This debt arose when the West Sussex-based creditor was sub-contracted to carry out works by the West Midlands-based Debtor. Both companies operate in the façade and cladding industry. A purchase order was issued following the acceptance of a labour-only quotation to install curtain walling at a site in London.
Six installers arrived at the site on the date agreed to find that no materials had been delivered to the site. This became an ongoing theme, with delay after delay resulting in the project being abandoned by the end client after six weeks. The project should have been completed in four weeks.
Invoices and accompanying timesheets were issued and immediately disputed by the debtor. They quite rightly claimed that the creditor and not fulfilled the brief and completed the works. Further that they would not pay unless they were paid by the end client, who was refusing to pay the full agreed contract price. While the debtor was correct in that the works had not been completed, it was their fault and not the creditor’s, whose installers had been on-site at all times.
With the help of the creditor, who had compiled a complete log of the failed deliveries and delays, the debtor’s dispute was easily quashed, and they accepted liability. However, they also advised that due to non-payment by the end client, they were not in a position to pay in full immediately and requested more time to pay instalments.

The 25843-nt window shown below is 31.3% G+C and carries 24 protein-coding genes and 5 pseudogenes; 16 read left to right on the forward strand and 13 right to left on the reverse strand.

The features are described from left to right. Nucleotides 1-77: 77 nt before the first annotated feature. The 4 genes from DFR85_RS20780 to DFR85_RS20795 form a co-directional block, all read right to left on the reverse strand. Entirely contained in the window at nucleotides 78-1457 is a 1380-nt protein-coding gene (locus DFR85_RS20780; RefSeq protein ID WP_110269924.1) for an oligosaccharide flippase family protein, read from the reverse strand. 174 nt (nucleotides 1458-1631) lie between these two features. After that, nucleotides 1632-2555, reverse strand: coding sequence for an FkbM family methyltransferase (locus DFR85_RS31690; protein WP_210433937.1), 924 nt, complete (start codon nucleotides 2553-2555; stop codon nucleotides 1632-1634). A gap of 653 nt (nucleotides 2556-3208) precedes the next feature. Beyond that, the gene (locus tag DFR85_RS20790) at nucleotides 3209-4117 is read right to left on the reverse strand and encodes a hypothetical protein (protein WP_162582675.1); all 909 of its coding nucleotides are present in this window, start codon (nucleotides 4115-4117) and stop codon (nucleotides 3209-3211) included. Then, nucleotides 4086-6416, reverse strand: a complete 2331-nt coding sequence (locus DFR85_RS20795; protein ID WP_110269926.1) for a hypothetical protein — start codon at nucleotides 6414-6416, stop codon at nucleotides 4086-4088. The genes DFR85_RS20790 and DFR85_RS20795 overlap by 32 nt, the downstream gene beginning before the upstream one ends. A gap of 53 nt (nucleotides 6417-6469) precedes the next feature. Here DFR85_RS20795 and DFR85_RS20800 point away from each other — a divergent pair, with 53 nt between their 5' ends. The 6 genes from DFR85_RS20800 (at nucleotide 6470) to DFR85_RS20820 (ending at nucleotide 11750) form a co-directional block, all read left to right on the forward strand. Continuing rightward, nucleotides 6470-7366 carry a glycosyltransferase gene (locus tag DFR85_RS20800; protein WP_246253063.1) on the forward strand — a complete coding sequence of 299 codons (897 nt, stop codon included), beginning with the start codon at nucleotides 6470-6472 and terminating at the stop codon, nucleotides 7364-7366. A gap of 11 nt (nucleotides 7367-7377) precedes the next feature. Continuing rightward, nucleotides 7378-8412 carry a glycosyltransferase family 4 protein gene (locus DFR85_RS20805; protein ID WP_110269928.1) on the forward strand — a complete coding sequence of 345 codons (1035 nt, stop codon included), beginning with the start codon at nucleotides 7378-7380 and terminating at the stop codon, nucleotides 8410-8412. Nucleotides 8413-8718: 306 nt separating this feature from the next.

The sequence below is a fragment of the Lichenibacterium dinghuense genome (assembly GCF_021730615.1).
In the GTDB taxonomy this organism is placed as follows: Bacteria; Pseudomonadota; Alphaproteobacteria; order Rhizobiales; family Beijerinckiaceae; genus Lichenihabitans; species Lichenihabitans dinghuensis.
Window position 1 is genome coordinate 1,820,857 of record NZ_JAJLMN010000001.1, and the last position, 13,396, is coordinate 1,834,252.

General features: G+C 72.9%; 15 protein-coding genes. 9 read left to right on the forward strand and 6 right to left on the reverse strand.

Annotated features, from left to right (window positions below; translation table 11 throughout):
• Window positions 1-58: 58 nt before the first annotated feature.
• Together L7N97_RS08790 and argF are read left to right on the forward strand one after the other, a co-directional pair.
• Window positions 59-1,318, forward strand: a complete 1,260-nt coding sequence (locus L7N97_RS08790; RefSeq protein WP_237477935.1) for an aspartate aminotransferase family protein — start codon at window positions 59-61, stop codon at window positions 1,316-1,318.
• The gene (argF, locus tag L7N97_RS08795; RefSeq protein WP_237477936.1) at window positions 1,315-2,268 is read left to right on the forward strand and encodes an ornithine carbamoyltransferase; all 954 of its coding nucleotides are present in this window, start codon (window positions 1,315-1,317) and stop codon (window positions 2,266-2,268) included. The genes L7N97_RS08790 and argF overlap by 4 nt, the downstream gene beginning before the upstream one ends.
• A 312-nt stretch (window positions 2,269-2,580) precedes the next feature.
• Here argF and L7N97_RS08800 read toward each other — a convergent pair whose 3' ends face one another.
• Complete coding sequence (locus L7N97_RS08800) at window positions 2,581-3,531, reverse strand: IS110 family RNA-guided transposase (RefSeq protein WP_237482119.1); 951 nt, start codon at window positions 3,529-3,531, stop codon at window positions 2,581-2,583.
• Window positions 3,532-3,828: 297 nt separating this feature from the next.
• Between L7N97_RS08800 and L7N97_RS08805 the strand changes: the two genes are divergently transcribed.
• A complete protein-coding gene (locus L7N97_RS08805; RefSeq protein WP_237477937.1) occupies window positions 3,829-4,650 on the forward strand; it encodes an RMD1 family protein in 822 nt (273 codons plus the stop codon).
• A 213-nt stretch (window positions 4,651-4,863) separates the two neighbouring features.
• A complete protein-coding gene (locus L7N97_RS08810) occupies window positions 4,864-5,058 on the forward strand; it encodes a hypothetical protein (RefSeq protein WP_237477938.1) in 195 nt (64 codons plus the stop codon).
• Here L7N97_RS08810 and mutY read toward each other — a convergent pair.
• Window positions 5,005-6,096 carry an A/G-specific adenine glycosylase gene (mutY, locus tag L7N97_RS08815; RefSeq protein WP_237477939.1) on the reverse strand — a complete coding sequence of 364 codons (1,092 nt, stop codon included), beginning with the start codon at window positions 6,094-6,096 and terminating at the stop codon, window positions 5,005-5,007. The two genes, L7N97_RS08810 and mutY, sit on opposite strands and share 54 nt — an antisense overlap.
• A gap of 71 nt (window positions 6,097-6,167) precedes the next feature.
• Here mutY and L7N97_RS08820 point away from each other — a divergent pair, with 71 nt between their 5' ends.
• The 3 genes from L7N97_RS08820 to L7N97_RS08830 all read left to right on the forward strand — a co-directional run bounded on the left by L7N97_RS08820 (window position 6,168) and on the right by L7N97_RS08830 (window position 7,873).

Our client was not unsympathetic to the debtor’s situation as they had contacted the end client, who confirmed that they did not intend to pay the debtor in full or had they made any payment to them. The client was agreeable to receiving payment in three equal monthly instalments. Advocate administered the payment plan, contacting the debtor before each instalment was due. Each payment was made on the date agreed, with the funds being transferred to the client via a same-day payment. Full payment, including Advocate’s fees, was achieved in a little over two months.
The Benefits of a Payment Plan
While accepting a payment plan can be frustrating (especially with aged debts), it is often preferable to taking Court action. It usually takes at least three months for a hearing date to be set, so if a payment plan of no more than three months is agreed upon, then the timescale is favourable compared to Court proceedings. Unless the debt is of a very high value, we never recommend that a client accepts a payment proposal that extends beyond three months. The most important consideration with a payment plan is that the initial instalment must be paid immediately. An immediate payment evidences the debtor’s commitment and ability to settle the debt in full. It is very rare for a payment plan to be defaulted on once the initial instalment has been paid. If a payment plan is not adhered to, there is still the option of taking the debtor to Court. And with a written payment plan agreement to present as evidence in Court, the chances of a successful outcome are almost guaranteed.